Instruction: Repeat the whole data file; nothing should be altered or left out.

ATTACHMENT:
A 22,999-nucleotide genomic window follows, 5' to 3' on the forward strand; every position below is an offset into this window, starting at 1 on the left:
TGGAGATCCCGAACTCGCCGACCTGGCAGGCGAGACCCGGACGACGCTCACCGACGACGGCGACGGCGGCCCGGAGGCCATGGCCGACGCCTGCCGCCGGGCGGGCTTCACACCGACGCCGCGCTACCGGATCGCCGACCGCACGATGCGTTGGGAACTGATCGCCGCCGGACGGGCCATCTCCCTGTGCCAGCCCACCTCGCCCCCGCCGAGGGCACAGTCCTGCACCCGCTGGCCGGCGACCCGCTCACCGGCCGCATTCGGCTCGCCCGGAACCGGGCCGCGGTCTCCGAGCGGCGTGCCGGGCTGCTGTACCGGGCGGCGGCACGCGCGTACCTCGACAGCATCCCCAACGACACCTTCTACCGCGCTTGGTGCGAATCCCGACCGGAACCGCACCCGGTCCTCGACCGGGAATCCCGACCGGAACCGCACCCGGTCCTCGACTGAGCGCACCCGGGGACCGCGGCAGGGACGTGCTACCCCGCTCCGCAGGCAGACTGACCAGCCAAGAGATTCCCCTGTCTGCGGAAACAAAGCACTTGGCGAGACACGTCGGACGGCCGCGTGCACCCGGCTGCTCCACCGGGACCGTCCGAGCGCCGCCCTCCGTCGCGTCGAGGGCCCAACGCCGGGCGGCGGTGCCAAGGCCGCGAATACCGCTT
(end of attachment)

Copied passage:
A 22,999-nucleotide genomic window follows, 5' to 3' on the forward strand; every position below is an offset into this window, starting at 1 on the left:
TGGAGATCCCGAACTCGCCGACCTGGCAGGCGAGACCCGGACGACGCTCACCGACGACGGCGACGGCGGCCCGGAGGCCATGGCCGACGCCTGCCGCCGGGCGGGCTTCACACCGACGCCGCGCTACCGGATCGCCGACCGCACGATGCGTTGGGAACTGATCGCCGCCGGACGGGCCATCTCCCTGTGCCAGCCCACCTCGCCCCCGCCGAGGGCACAGTCCTGCACCCGCTGGCCGGCGACCCGCTCACCGGCCGCATTCGGCTCGCCCGGAACCGGGCCGCGGTCTCCGAGCGGCGTGCCGGGCTGCTGTACCGGGCGGCGGCACGCGCGTACCTCGACAGCATCCCCAACGACACCTTCTACCGCGCTTGGTGCGAATCCCGACCGGAACCGCACCCGGTCCTCGACCGGGAATCCCGACCGGAACCGCACCCGGTCCTCGACTGAGCGCACCCGGGGACCGCGGCAGGGACGTGCTACCCCGCTCCGCAGGCAGACTGACCAGCCAAGAGATTCCCCTGTCTGCGGAAACAAAGCACTTGGCGAGACACGTCGGACGGCCGCGTGCACCCGGCTGCTCCACCGGGACCGTCCGAGCGCCGCCCTCCGTCGCGTCGAGGGCCCAACGCCGGGCGGCGGTGCCAAGGCCGCGAATACCGCTT